Francesco Moser has cast a critical eye over Italian cycling at the end of a fourth successive season without a victory in a monument classic, declaring that Vincenzo Nibali is not a champion and bemoaning the scarcity of leaders in the peloton.
In an interview with the Gazzettino newspaper, the triple Paris-Roubaix and 1984 Giro d'Italia winner said that he had been underwhelmed by Nibali’s performance at the Tour de France, where he finished third between the Sky pair of Bradley Wiggins and Chris Froome.
“He made a couple of little attacks and then he stopped… Not much for the strongest to be worried about,” Moser said of Nibali’s showing in July. “Nibali is only a good rider, not a champion. You need a lot more to merit that title. He tries and he tries, but he’s always lacking something.”
Nibali will complete a lucrative switch from Liquigas-Cannondale to Astana during at the end of the season, but Moser maintained that the Sicilian’s status owed more to the paucity of the current peloton than his own talents.
“Lucky for him. In my time, riders were stronger and earned less. People are getting excited about very little because they have very little to get excited about,” said Moser, who was prepared by controversial doctor Francesco Conconi to break the hour record in Mexico in 1984.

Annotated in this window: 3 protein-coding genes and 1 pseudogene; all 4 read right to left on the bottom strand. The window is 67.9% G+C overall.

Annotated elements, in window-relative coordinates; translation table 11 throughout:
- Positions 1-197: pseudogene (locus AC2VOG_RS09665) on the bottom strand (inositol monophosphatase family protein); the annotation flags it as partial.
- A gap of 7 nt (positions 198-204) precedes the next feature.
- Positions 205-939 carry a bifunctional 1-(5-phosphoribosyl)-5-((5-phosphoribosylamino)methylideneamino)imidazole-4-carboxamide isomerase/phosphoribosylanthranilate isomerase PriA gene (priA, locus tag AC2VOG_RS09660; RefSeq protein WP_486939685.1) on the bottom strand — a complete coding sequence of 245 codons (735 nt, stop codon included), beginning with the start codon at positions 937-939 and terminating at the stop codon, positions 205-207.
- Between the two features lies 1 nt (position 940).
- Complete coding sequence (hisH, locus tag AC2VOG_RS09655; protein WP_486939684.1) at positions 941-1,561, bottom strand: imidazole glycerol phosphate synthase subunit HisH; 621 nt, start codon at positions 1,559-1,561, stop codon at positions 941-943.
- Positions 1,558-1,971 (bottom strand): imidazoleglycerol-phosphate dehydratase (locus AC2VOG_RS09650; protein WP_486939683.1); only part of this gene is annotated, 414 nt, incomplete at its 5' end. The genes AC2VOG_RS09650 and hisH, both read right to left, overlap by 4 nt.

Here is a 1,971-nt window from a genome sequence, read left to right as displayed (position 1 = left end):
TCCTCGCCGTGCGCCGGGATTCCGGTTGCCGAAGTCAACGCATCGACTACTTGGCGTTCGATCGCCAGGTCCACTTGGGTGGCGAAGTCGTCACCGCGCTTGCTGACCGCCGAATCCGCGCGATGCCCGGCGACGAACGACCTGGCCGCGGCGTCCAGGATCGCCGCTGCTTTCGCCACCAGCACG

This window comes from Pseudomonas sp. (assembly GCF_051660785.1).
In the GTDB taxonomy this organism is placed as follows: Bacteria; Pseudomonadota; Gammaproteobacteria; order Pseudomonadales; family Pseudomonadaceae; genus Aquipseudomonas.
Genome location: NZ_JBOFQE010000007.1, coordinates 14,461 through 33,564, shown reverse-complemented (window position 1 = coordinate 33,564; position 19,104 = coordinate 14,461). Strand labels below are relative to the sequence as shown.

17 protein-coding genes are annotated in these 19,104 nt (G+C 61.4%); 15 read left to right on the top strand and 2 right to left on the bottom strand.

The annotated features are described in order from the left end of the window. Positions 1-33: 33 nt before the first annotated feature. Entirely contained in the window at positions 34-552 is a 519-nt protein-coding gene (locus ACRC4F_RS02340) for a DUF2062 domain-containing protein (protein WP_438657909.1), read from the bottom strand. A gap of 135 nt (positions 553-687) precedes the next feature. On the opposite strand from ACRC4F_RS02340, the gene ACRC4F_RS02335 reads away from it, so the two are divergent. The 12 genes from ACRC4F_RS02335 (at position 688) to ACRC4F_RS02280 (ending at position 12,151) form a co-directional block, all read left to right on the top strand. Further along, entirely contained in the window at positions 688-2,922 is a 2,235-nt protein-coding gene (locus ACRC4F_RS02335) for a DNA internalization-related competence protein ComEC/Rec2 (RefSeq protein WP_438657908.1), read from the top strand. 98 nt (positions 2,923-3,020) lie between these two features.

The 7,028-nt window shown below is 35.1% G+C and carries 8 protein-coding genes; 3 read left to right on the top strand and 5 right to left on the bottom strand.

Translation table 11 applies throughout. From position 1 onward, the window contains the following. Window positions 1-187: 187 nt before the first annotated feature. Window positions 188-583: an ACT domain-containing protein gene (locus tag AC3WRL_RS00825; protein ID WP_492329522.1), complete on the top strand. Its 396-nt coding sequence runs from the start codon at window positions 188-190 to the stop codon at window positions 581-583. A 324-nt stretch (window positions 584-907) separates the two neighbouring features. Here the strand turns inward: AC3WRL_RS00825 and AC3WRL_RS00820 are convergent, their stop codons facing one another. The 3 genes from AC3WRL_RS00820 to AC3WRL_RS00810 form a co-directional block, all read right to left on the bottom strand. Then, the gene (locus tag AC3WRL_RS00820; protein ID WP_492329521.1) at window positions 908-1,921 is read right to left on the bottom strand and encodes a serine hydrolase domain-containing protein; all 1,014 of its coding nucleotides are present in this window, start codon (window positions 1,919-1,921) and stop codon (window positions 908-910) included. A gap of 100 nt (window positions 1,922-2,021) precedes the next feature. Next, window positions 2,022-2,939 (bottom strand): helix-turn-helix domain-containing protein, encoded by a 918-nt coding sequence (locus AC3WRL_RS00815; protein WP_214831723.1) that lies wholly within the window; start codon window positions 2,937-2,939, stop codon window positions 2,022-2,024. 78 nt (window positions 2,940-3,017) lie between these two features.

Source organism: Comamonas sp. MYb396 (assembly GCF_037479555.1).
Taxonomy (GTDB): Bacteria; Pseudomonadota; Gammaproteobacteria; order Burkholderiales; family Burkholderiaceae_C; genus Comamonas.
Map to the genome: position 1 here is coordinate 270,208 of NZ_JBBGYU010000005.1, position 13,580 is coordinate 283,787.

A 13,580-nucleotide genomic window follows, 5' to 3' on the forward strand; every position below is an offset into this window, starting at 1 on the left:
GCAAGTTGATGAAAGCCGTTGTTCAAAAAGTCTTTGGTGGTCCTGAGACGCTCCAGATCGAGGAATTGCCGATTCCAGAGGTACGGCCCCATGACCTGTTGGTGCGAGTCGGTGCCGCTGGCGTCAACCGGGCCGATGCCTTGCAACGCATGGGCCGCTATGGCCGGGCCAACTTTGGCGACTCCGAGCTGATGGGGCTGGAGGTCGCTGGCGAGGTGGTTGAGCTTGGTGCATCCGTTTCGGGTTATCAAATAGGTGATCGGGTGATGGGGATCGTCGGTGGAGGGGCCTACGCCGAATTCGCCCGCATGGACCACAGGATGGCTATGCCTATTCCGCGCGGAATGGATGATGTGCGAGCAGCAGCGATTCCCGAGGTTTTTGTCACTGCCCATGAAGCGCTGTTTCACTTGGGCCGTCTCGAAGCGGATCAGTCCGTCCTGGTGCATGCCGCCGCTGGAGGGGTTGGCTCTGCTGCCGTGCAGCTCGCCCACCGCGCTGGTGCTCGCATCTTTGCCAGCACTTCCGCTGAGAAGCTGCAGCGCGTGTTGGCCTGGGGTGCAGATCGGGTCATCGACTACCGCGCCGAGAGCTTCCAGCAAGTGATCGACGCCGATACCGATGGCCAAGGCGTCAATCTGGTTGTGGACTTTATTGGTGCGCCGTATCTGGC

Nibali was the leader of the Italian team at the world championships in Valkenburg, where for the second year in a row, the squadra azzurra’s best finisher came home in a lowly 13th place.
“Unfortunately, we have too many so-so riders and no element of leadership, so our rivals dominate and win,” Moser said. “I don’t feel I can criticise [Italian coach] Paolo Bettini, because the material at his disposition was scarce. Unfortunately, there are no Mosers or Bettinis out there anymore.”
The next Moser
There is a Moser in the peloton - Francesco's nephew, Moreno Moser, who rides for Liquigas-Cannondale. He was part of the Italian team in Valkenburg. The neo-professional has earned many plaudits for a debut campaign that saw him win the Trofeo Laigueglia and the Tour of Poland, but his uncle was cautious about the expectations.
“You have to wait a couple of years before saying whether he will become a great rider,” Moser said. “But I am happy to see another Moser among the protagonists of the peloton.”
Moser was also critical of Italian cycling’s former great hope Damiano Cunego (Lampre-ISD), who fell short in the classics and could only manage sixth at the Giro d’Italia in 2012. “He gave the impression of being up there, but he never followed through. Now, he’s in decline,” said Moser.
Beyond Italian cycling, Moser was lukewarm about the achievements of Bradley Wiggins in 2012, maintaining that the Sky team was “without doubt” stronger than its leader.
“The Englishman had a team at his disposition that did everything he wanted, while he made his qualities as a time triallist tell,” Moser said.
“He won the yellow jersey because the Tour was designed for his characteristics. I don’t think he would win again with a different route. To me, the only real great seems to be Contador.”
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